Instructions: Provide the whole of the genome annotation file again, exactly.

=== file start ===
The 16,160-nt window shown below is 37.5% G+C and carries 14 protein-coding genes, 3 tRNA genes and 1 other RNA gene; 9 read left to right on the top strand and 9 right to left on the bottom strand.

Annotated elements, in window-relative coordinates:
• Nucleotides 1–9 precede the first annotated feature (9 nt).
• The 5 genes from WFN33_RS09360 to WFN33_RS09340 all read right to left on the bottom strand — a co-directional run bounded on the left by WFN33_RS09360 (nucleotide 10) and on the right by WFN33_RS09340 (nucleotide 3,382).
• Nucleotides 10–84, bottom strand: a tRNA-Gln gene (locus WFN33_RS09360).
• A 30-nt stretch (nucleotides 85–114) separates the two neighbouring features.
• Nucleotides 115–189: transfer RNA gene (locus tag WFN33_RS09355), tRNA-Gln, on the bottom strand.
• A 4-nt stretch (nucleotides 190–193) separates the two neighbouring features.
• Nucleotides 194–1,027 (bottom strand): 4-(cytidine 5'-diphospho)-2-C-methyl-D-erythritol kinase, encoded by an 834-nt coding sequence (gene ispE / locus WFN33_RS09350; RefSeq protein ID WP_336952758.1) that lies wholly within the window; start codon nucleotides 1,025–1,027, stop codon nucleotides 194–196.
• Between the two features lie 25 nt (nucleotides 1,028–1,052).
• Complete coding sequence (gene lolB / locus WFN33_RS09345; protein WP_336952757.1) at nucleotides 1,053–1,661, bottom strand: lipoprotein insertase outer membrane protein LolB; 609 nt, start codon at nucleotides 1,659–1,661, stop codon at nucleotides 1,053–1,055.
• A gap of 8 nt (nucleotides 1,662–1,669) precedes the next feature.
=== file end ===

The 16,160-nt window shown below is 37.5% G+C and carries 14 protein-coding genes, 3 tRNA genes and 1 other RNA gene; 9 read left to right on the top strand and 9 right to left on the bottom strand.

Annotated elements, in window-relative coordinates:
• Nucleotides 1–9 precede the first annotated feature (9 nt).
• The 5 genes from WFN33_RS09360 to WFN33_RS09340 all read right to left on the bottom strand — a co-directional run bounded on the left by WFN33_RS09360 (nucleotide 10) and on the right by WFN33_RS09340 (nucleotide 3,382).
• Nucleotides 10–84, bottom strand: a tRNA-Gln gene (locus WFN33_RS09360).
• A 30-nt stretch (nucleotides 85–114) separates the two neighbouring features.
• Nucleotides 115–189: transfer RNA gene (locus tag WFN33_RS09355), tRNA-Gln, on the bottom strand.
• A 4-nt stretch (nucleotides 190–193) separates the two neighbouring features.
• Nucleotides 194–1,027 (bottom strand): 4-(cytidine 5'-diphospho)-2-C-methyl-D-erythritol kinase, encoded by an 834-nt coding sequence (gene ispE / locus WFN33_RS09350; RefSeq protein ID WP_336952758.1) that lies wholly within the window; start codon nucleotides 1,025–1,027, stop codon nucleotides 194–196.
• Between the two features lie 25 nt (nucleotides 1,028–1,052).
• Complete coding sequence (gene lolB / locus WFN33_RS09345; protein WP_336952757.1) at nucleotides 1,053–1,661, bottom strand: lipoprotein insertase outer membrane protein LolB; 609 nt, start codon at nucleotides 1,659–1,661, stop codon at nucleotides 1,053–1,055.
• A gap of 8 nt (nucleotides 1,662–1,669) precedes the next feature.